That is, borrowing ill-fitting terminology from art history can make it seem as though the world of perfume is too insecure to develop terms and contexts of its own. Almost any work of art, in any medium (even scent) can be made to fit almost any of art history’s period categories, if you shoehorn hard enough – but the question remains, does the shoe fit? Or actually, there’s a much more pressing (and, I’m afraid, crueler) question and issue involved: That the very categories you want to “borrow” from art history no longer have much currency among art historians.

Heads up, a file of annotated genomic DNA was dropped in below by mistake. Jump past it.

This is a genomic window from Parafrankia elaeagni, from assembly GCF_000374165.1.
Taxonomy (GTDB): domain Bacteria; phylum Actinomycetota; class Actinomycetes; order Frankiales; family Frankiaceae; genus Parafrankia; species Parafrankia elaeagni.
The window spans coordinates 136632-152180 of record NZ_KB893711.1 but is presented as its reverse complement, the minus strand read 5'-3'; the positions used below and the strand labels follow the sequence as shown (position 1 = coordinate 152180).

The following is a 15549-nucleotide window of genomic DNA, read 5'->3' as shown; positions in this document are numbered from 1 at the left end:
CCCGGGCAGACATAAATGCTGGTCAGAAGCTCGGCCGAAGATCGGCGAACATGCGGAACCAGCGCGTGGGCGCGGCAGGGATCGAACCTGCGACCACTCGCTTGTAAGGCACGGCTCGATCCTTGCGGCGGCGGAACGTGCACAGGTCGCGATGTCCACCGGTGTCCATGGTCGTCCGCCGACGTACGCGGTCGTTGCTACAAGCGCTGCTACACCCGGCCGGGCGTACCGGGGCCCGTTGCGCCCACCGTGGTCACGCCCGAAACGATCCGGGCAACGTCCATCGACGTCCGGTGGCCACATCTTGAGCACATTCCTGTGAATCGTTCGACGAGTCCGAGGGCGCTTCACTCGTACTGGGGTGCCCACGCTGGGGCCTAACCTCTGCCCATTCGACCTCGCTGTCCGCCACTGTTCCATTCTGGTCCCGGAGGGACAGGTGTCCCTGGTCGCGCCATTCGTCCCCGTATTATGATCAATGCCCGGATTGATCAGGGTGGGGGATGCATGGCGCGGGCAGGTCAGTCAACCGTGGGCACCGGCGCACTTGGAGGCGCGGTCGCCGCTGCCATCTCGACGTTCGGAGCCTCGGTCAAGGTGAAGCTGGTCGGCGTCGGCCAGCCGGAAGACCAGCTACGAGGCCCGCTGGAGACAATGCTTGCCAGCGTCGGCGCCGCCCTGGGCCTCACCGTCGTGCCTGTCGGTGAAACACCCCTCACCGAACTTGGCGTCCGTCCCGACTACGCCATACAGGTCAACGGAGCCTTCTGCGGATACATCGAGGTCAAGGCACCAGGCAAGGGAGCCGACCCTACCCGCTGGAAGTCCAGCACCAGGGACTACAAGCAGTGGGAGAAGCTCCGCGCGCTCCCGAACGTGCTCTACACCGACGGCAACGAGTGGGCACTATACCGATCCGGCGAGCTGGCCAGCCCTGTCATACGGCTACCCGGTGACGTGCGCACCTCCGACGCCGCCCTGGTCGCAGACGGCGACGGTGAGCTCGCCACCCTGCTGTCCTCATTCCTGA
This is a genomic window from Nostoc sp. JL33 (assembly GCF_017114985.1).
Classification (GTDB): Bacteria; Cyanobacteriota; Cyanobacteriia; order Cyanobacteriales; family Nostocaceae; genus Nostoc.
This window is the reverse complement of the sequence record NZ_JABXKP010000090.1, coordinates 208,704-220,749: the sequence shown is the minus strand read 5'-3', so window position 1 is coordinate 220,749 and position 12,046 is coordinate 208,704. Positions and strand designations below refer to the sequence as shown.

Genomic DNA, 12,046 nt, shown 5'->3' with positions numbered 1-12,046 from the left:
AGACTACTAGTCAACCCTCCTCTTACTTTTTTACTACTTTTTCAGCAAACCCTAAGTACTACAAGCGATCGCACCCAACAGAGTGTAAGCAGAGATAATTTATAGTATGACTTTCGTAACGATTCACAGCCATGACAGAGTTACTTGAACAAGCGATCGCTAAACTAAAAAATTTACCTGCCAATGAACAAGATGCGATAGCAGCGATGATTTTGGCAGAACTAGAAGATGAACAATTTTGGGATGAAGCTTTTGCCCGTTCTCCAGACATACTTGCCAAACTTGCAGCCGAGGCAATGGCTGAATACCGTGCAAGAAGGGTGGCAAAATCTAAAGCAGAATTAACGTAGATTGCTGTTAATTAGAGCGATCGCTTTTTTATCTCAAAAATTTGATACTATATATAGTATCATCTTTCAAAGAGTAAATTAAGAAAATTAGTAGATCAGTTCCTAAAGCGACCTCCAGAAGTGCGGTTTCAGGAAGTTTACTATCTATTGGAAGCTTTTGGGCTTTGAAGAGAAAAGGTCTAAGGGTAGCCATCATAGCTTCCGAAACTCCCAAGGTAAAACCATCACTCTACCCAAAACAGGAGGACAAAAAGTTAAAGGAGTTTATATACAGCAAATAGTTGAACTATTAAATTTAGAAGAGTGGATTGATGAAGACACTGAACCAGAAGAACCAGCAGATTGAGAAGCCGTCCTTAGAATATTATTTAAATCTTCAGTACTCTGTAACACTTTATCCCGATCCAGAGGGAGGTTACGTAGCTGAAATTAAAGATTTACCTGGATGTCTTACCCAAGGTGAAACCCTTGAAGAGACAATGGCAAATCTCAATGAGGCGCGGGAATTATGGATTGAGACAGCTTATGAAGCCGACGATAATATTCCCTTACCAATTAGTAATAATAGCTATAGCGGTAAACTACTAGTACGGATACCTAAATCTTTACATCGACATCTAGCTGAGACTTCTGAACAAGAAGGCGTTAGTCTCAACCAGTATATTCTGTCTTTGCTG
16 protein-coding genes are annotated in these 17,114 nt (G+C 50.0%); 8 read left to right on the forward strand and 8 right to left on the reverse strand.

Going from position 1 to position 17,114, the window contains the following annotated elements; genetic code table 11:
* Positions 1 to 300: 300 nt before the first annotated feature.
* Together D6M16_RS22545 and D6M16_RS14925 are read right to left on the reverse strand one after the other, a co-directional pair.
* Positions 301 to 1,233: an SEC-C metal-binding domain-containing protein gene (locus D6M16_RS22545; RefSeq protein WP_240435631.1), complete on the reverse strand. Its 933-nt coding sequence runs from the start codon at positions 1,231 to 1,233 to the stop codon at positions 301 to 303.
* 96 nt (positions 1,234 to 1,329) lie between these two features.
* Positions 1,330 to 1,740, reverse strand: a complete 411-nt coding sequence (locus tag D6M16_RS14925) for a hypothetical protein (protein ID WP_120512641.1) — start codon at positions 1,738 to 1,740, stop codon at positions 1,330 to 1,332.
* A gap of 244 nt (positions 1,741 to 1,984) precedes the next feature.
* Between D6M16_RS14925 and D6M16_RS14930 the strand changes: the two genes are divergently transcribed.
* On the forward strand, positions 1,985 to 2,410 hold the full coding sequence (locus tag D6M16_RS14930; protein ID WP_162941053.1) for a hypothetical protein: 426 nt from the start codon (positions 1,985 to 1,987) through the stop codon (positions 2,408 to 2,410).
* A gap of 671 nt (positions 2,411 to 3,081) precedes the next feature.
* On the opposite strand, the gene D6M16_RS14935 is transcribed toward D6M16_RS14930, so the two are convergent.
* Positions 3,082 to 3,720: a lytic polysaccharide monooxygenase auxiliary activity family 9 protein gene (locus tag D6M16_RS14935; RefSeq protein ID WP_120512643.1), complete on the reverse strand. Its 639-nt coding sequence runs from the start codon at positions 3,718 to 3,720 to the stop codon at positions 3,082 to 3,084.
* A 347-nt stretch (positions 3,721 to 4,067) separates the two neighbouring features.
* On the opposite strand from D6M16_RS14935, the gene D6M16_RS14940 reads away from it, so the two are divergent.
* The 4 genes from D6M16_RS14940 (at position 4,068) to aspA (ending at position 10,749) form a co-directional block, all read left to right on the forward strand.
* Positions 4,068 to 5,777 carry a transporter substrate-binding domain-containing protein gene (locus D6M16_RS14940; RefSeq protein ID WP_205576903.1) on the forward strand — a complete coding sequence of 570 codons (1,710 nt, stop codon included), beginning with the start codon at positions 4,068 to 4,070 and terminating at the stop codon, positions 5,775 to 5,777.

— Blake Gopnik, responding to Chandler Burr. They’re discussing the exhibit The Art of Scent 1889-2012, which has just closed, and more particularly, Burr’s classifications, which borrowed from the terminology of art movements and periods.*
* The scents for the exhibit were: Guerlain Jicky (Romanticism); Chanel No. 5 (Modernism); Givenchy L’Interdit (Abstract Expressionism); Clinique Aromatics Elixir (Early American School); Drakkar Noir (Industrialism); Thierry Mugler Angel (Surrealism); Issey Miyake L’Eau d’Issey (Minimalism); Estée Lauder Pleasures (Photo Realism); Dolce & Gabbana Light Blue (Kinetic Sculpture); Prada Amber (Neo-Romanticism); Hermès Osmanthe Yunnan (Luminism); and Maison Martin Margiela Untitled (Post-Brutalism).